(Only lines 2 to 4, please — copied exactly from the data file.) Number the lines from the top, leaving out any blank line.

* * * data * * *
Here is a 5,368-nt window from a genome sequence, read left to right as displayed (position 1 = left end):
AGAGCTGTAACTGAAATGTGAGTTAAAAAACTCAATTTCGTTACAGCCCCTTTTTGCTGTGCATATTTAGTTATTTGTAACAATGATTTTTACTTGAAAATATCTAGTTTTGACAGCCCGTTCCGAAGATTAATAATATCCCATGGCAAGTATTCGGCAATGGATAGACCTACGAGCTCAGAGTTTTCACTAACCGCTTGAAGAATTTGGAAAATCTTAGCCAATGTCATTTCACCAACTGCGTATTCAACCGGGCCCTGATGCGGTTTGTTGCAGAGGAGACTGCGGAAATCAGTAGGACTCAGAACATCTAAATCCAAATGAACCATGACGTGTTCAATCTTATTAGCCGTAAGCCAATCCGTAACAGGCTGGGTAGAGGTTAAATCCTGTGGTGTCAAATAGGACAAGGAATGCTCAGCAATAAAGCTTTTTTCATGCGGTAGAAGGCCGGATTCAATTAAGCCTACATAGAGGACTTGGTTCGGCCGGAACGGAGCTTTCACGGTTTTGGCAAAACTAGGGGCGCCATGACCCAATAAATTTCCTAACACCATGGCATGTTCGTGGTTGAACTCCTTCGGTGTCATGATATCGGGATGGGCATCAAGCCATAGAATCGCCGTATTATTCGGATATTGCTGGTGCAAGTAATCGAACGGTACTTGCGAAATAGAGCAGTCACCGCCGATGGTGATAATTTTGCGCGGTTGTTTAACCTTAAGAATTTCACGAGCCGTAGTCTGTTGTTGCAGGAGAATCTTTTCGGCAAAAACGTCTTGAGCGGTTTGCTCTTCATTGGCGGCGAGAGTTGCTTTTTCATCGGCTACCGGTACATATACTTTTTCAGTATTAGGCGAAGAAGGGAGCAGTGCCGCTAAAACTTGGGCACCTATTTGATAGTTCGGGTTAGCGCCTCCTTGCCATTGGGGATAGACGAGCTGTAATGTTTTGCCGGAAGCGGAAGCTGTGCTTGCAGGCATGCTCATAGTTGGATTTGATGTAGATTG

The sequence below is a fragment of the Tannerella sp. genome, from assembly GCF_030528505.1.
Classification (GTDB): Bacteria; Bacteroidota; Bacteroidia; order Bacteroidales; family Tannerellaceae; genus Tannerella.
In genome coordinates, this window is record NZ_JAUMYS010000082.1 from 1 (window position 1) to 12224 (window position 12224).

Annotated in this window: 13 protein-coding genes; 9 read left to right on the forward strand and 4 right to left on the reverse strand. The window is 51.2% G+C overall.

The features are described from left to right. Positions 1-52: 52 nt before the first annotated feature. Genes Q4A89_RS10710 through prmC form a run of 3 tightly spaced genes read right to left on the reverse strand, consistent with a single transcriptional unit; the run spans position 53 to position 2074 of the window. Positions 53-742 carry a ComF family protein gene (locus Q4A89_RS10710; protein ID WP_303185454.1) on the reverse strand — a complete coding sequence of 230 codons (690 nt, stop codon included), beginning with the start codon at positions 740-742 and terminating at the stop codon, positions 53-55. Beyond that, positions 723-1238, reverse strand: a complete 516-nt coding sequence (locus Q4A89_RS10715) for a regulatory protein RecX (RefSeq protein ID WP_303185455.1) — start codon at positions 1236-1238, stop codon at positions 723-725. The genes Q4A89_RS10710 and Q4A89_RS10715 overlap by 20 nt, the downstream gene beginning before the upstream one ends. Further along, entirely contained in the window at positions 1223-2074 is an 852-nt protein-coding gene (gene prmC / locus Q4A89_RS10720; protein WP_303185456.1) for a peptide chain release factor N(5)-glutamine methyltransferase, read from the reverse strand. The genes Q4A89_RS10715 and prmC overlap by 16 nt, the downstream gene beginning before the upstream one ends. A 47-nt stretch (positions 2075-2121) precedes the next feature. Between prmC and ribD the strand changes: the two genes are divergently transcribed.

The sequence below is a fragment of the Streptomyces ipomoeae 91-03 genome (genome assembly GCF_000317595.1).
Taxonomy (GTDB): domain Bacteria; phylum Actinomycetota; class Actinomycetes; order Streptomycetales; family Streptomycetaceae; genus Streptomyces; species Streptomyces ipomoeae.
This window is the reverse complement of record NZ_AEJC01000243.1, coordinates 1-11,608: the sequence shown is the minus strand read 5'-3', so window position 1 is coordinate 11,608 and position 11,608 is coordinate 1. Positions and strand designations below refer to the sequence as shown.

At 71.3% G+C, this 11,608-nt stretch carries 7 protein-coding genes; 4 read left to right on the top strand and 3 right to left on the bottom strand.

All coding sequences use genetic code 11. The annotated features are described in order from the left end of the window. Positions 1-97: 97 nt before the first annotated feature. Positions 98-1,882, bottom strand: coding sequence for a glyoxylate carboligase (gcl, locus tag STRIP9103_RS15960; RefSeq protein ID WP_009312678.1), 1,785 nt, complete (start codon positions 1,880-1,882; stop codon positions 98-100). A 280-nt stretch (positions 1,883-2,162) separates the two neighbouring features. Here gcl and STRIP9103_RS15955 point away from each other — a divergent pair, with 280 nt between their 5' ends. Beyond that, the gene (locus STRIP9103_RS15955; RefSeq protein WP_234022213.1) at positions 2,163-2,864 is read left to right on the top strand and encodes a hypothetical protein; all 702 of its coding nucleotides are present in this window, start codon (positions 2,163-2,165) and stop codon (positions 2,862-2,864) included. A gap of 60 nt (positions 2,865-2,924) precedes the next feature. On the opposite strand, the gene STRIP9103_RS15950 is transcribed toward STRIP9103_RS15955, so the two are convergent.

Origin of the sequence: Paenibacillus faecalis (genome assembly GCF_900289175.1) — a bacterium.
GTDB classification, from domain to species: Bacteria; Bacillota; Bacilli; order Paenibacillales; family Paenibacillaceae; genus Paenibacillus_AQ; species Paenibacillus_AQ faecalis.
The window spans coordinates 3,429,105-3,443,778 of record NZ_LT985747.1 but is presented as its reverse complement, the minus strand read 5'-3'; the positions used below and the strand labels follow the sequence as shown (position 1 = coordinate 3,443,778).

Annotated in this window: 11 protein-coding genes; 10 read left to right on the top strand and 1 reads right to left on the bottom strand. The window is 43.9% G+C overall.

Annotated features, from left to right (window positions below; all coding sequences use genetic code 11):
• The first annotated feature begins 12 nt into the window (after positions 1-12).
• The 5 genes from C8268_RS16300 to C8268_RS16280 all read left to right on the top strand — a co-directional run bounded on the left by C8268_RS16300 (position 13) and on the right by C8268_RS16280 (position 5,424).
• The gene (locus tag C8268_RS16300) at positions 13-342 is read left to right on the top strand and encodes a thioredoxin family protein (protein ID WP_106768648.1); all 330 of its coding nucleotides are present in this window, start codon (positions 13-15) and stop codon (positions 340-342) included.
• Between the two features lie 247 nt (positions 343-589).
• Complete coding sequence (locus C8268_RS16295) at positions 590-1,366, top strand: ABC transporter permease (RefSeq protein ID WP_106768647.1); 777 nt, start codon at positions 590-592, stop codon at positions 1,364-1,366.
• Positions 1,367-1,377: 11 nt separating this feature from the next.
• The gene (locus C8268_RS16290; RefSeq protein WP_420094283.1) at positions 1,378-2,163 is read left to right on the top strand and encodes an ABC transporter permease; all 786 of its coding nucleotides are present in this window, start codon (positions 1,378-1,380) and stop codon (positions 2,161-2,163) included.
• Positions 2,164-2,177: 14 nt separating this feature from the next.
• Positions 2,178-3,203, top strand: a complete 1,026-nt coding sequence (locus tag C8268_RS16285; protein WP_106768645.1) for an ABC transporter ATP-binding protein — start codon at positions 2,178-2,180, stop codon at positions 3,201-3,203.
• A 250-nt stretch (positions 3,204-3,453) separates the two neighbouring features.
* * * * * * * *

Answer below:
AGAGCTGTAACTGAAATGTGAGTTAAAAAACTCAATTTCGTTACAGCCCCTTTTTGCTGTGCATATTTAGTTATTTGTAACAATGATTTTTACTTGAAAATATCTAGTTTTGACAGCCCGTTCCGAAGATTAATAATATCCCATGGCAAGTATTCGGCAATGGATAGACCTACGAGCTCAGAGTTTTCACTAACCGCTTGAAGAATTTGGAAAATCTTAGCCAATGTCATTTCACCAACTGCGTATTCAACCGGGCCCTGATGCGGTTTGTTGCAGAGGAGACTGCGGAAATCAGTAGGACTCAGAACATCTAAATCCAAATGAACCATGACGTGTTCAATCTTATTAGCCGTAAGCCAATCCGTAACAGGCTGGGTAGAGGTTAAATCCTGTGGTGTCAAATAGGACAAGGAATGCTCAGCAATAAAGCTTTTTTCATGCGGTAGAAGGCCGGATTCAATTAAGCCTACATAGAGGACTTGGTTCGGCCGGAACGGAGCTTTCACGGTTTTGGCAAAACTAGGGGCGCCATGACCCAATAAATTTCCTAACACCATGGCATGTTCGTGGTTGAACTCCTTCGGTGTCATGATATCGGGATGGGCATCAAGCCATAGAATCGCCGTATTATTCGGATATTGCTGGTGCAAGTAATCGAACGGTACTTGCGAAATAGAGCAGTCACCGCCGATGGTGATAATTTTGCGCGGTTGTTTAACCTTAAGAATTTCACGAGCCGTAGTCTGTTGTTGCAGGAGAATCTTTTCGGCAAAAACGTCTTGAGCGGTTTGCTCTTCATTGGCGGCGAGAGTTGCTTTTTCATCGGCTACCGGTACATATACTTTTTCAGTATTAGGCGAAGAAGGGAGCAGTGCCGCTAAAACTTGGGCACCTATTTGATAGTTCGGGTTAGCGCCTCCTTGCCATTGGGGATAGACGAGCTGTAATGTTTTGCCGGAAGCGGAAGCTGTGCTTGCAGGCATGCTCATAGTTGGATTTGATGTAGATTG

The sequence below is a fragment of the Tannerella sp. genome, from assembly GCF_030528505.1.
Classification (GTDB): Bacteria; Bacteroidota; Bacteroidia; order Bacteroidales; family Tannerellaceae; genus Tannerella.